04-06-2022, 07:19 PM - 1 Like   #3
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What Ray said, and I'd bet I'm not the only K3iii owner who will benefit from your observations and how well you presented it. Thank you.
04-06-2022, 08:08 PM - 1 Like   #4
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Thanks, Kobie. Lots to think about. That is always a good thing.

04-06-2022, 10:07 PM - 2 Likes   #5
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Thanks for the research and write up. I just got my K-3 III last Sunday. We have our Spring Test & Tune coming up 4/30 - 5/1. It's going to be interesting to see how this new body stacks up to my K-3. It's been a solid performer the last 8 years for me. I'll report back after that weekend with my results.

This was shot at Wheeling, WV back in 2019. It was taken from the opposite shore with a combo of my K-3, Pentax HD 1.4X AF Tele Converter, & Pentax DA* 60-250mm.
[IMG][/IMG]
04-06-2022, 10:28 PM - 4 Likes   #6
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Please, may I have my Spotty back now?
04-06-2022, 11:53 PM - 3 Likes   #7
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Thanks for your work in figuring this out and putting together such an informative post, Kobie. Man oh man, "Auto"-focus is getting complicated. On the one hand, Ricoh is to be congratulated for such a full-featured AF implementation. On the other, it's unthinkable that something of this complexity should come without detailed, clear documentation to educate the user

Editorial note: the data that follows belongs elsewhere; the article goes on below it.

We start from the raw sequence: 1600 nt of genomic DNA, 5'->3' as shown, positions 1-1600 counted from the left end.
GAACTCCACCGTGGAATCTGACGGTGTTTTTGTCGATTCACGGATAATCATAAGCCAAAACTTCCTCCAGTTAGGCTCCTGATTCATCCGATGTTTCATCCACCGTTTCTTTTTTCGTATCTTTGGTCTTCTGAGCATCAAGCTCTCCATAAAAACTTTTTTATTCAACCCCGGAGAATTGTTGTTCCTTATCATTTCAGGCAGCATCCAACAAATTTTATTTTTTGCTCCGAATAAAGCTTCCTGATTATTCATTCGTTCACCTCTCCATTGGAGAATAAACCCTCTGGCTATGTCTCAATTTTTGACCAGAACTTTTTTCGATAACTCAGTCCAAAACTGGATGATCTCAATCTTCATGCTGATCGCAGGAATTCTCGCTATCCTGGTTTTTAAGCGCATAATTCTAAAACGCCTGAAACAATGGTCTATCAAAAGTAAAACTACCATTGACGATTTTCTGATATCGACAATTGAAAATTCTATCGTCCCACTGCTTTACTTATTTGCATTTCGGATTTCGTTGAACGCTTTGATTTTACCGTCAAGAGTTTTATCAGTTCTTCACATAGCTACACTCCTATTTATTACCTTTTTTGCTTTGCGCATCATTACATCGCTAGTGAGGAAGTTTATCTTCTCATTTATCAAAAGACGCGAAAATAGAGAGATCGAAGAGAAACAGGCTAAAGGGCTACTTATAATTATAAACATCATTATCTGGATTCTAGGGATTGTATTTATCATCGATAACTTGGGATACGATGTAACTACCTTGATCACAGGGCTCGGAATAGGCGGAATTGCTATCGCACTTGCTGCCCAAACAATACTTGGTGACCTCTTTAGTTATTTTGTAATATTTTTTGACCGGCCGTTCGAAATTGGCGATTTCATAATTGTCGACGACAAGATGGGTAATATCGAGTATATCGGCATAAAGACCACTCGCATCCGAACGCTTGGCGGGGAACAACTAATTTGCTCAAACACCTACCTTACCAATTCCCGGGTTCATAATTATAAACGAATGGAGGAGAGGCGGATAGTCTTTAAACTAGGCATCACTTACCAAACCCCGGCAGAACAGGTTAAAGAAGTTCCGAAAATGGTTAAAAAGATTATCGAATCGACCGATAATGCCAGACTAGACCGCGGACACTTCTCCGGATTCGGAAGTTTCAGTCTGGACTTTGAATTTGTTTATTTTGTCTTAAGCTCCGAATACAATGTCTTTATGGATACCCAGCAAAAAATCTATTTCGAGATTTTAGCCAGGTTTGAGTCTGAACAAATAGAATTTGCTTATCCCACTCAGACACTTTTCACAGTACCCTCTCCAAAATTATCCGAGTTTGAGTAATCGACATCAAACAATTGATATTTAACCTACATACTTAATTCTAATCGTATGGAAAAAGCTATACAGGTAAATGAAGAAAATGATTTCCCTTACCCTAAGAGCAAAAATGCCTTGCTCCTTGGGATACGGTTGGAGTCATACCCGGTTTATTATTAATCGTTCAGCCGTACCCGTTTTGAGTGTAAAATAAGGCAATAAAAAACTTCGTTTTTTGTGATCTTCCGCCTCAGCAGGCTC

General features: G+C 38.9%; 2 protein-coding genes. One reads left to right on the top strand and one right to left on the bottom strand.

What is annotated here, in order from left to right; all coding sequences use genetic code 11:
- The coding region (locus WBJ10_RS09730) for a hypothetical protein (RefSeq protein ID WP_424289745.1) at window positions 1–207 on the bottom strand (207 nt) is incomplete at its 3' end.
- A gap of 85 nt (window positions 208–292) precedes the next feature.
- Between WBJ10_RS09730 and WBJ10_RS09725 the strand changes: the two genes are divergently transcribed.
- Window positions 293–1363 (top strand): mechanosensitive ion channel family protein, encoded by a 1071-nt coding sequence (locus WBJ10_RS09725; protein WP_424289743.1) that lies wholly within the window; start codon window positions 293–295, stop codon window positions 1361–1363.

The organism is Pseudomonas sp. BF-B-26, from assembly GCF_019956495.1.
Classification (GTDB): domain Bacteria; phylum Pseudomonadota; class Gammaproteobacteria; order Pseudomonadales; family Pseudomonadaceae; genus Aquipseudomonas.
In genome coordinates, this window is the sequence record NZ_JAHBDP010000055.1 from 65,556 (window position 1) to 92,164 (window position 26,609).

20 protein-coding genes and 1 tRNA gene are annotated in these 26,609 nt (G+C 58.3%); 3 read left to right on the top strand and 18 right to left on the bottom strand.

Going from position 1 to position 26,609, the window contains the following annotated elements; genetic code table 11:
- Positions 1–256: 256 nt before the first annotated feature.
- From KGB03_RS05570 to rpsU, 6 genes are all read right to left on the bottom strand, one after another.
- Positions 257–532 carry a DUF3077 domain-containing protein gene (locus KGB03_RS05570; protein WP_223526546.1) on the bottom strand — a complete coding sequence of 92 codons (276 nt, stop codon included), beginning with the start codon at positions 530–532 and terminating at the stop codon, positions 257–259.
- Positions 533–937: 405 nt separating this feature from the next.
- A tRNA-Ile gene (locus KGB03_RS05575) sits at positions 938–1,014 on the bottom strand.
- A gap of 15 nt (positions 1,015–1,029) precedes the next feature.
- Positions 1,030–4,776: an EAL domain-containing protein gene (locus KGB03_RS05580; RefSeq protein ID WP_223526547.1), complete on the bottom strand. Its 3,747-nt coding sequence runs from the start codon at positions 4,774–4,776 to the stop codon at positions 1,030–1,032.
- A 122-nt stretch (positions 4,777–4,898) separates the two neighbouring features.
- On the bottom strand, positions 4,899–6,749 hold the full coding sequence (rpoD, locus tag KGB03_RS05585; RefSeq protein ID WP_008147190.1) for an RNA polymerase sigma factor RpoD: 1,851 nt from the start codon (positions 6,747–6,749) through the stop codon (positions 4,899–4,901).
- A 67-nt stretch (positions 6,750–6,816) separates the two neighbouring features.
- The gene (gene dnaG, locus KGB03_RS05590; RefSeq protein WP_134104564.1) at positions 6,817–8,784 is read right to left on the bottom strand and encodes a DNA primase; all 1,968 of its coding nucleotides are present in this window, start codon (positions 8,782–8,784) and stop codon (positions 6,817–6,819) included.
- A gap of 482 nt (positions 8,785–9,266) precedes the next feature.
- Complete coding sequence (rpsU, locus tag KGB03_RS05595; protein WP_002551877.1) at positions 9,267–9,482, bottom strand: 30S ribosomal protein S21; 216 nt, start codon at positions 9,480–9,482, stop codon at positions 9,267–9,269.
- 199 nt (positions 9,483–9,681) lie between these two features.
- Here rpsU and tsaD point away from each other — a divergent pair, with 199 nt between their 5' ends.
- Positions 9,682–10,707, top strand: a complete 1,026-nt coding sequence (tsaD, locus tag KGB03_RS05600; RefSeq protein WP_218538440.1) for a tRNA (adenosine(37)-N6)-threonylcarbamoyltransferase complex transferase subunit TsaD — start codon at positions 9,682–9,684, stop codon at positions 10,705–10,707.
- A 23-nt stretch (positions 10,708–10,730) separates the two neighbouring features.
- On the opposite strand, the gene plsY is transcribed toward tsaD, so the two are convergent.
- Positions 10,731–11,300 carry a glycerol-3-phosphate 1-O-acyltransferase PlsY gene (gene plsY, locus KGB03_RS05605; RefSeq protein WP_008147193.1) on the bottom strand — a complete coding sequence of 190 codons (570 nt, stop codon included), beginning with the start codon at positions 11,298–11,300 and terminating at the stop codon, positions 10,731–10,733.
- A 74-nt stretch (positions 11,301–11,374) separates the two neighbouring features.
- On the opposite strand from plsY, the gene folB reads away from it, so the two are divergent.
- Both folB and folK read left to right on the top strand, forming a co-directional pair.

04-07-2022, 12:54 AM - 2 Likes   #8
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A very comprehensive resumé … reflecting many of the findings I've made myself
I agree about the a/f system having a problem with subjects on water, especially when shooting from an elevated position. All the flickering ripples really confuse it, but this is an issue with the K-70 and the KP as well, so not a K-3iii specific problem, which actually seems to be more capable … subject recognition possibly playing a part here
Single-spot a/f and a good panning technique definitely helps in these conditions
As with so much equipment, practice (and the subsequent familiarity) will help take advantage of the multitude of configuration options … being able to save a known-good combination in one of the ten User Modes definitely helps here